Tag Archives: fascism

Why fascism? Why now?

We spend a lot of time thinking about how fascism is rising, but not nearly enough about why.

Week after week, I find myself chronicling the signs of a rising fascism, both in the United States and around the world: the January 6 insurrection (and the attempts to write it off as no big deal), the parallel Bolsonaro riot in Brazil, Governor Abbott’s offer to pardon a conservative for murdering a liberal protester, increasing state violence in India (“politicians are learning that violence can yield political dividends in a country deeply polarized along religious lines”), refusal to accept that electoral defeat can be legitimate, defense of treason if it supports your cause (“Jake Teixeira is white, male, christian, and antiwar. That makes him an enemy to the Biden regime. … Ask yourself who is the real enemy?”), the increasingly cynical abuse of right-wing political and judicial power, combined with a reflexive tolerance for right-wing corruption in high places. And so on. [1]

Examples of rising fascist tendencies easily draw attention and produce fear for the future. But much less attention gets focused on the deeper question: Why is this happening now? Fascism has never been completely stamped out, but for decades it was a fringe phenomenon. By and large, losing parties admitted their defeats, tacked back to the center, and tried to regain majority support rather than disenfranchise the voters who rejected them. Elected officials distanced themselves from violence, treason, and blatantly corrupt allies.

What changed? It can’t just be the fault of one bad leader. How, for example, could Donald Trump or Vladimir Putin be causing a drift towards fascism in Europe or South America or India or Israel?

Recently I happened across two essays that address this question in different ways: science fiction author David Brin’s “Isaac Asimov, Karl Marx, & the Hari Seldon Paradox” and Umair Haque’s “The Truth About Our Civilization’s Fascism Problem Is Even Worse Than You Think“. I don’t intend to broadly endorse either author (especially Haque, who in general seems far too negative and fatalistic for me), but both have insights that strike me as important.

The post-war “miracle”. For both Haque and Brin, the key question isn’t why fascism is rising now, but how it got pushed to the fringe for decades after World War II. Haque explains it like this:

Consider the founding of modern Europe. Its entire idea was to prevent the far right ever rising again. Modern Europe, rebuilt in the ashes of the war, did something remarkable, that led to what later observers like me would call the European Miracle. It took the relatively small amount of investment that America gave it — which was all it had — and used that in a way that was fundamentally new in human history. Instead of spending it on arms, or giving it to elites, it used it rewrite constitutions which guaranteed everything from healthcare to education to transport as basic, fundamental, universal rights.

This was the point of Keynes’ magisterial insight into why the War had happened. Germans, declining into sudden poverty, destabilized by debt, had undergone a political implosion. Economic ruin had had political consequences. The consequences of “the peace” as Keynes said — the peace of World War I, which had been designed to keep Germany impoverished. Fascism erupted as a result. And so after the Second World War, Europe did something bold, unprecedented, and remarkable in all of human history — it offered its citizens these cutting edge social contracts, rich in rights for all, built institutions to enact them, from pension systems to high speed trains, and then formed a political union on top of that, to make sure that peace, this time, remained.

Fascism, in Haque’s view, is a political technique for gathering up the misery of the masses and focusing it on scapegoats rather than solutions. The primary promise of the fascist leader is revenge, which will solve the problems of his followers through some magical process of subtraction rather than addition. Throwing rocks through the windows of Jewish businesses or preventing trans kids from getting gender-affirming care will somehow make your own life better. Break up the families of migrants seeking asylum, and somehow your own inability to care for your sick wife or send your children to college will not hurt so much.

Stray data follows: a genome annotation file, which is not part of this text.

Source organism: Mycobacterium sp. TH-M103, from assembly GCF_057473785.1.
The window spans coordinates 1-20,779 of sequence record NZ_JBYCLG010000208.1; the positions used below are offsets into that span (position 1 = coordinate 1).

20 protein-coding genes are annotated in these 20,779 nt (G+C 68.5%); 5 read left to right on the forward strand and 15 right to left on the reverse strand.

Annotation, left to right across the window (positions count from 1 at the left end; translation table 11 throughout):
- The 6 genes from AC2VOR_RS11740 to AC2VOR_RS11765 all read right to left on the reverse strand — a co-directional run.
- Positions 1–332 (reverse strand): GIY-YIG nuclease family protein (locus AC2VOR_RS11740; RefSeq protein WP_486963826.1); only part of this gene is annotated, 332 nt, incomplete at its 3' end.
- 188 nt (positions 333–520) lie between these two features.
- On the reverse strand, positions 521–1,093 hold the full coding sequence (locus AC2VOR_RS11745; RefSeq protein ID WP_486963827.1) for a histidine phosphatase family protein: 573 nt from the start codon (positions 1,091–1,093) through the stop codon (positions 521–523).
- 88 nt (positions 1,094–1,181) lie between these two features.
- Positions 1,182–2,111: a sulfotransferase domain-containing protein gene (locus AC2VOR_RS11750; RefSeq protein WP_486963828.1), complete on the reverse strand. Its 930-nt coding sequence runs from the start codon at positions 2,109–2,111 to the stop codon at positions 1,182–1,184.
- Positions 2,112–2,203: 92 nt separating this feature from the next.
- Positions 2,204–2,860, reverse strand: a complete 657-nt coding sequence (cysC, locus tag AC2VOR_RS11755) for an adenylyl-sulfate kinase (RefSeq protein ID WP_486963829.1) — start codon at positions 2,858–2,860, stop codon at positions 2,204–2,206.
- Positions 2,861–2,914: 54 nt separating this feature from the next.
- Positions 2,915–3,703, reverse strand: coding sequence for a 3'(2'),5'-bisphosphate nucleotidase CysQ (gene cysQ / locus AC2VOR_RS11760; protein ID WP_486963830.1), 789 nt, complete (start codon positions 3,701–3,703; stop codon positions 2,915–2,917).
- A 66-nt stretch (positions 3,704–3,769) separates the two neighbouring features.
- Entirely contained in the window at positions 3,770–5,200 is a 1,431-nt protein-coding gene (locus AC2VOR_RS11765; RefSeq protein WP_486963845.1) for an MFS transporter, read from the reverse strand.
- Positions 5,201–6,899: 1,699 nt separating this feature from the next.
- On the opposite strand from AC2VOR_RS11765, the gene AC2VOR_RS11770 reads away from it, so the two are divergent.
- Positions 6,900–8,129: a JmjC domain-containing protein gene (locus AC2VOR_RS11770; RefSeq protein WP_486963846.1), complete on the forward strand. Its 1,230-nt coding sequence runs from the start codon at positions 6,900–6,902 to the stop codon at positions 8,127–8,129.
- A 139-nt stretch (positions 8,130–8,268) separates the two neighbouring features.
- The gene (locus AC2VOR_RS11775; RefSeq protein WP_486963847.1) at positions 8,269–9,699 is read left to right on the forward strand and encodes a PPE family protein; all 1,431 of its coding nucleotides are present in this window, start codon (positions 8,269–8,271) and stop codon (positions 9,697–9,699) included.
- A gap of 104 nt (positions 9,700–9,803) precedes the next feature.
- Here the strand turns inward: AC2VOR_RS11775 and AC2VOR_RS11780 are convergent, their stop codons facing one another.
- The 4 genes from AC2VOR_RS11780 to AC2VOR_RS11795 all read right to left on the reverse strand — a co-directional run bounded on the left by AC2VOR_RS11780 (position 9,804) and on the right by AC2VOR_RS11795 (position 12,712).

America and England both had fascist movements in the 1930s, but they didn’t catch on like Germany’s. Maybe that was because — even in the depths of the Depression — neither country had Germany-level misery. Neither country experienced quite the sense of failure and loss of hope that made Hitler seem like a compelling way forward.

But Brin points to something else that happened in 1930s America: the New Deal, which confounded Karl Marx’ prediction of ever-increasing dominance by wealthy capitalists, inevitably leading to a revolutionary explosion.

Karl Marx never imagined that scions of wealth – Franklin Delano Roosevelt and his circle – would be persuaded to buy off the workers, by leveling the field and inviting them to share in a strong Middle Class, whose children would then (as recommended by Adam Smith) be able to compete fairly with scions of the rich. 

It was a stunning (if way-incomplete) act of intelligence and resilience that changed America’s path and thus the world’s.

Brin, recalling the lessons of Isaac Asimov’s Foundation series, invokes the Seldon Paradox: “Accurate psychohistorical predictions, once made known, set into effect psychohistorical forces that falsify the prediction.” In this case, American plutocrats like “that smart crook, Joseph Kennedy” took Marx’ predictions seriously and tried to head them off. Brin quotes Kennedy: “I’d rather be taxed half my wealth so the poor and workers are calm and happy than lose it all to revolution.”

Kennedy’s view was far from universal among the American rich, but it did split the forces of plutocracy, enabling the creation of an American safety net.

Post-war Europe took the lesson further, as Haque describes:

What do Europeans enjoy, still, even though it’s teetering now, that Americans don’t? All those rich, sophisticated social contracts, one supposes, which guarantee them everything from high speed transport to cutting edge healthcare.

But there’s more than that. All that creates — or did for a very long time — a feeling that doesn’t exist in America. A sense of community. A kind of peace, which you can readily see in the absence of gun massacres in Europe, even though, yes, there are guns, if not quite so many. Stronger social bonds and ties — Europeans still have friends, and in America, friendship itself has become a luxury. All that matters.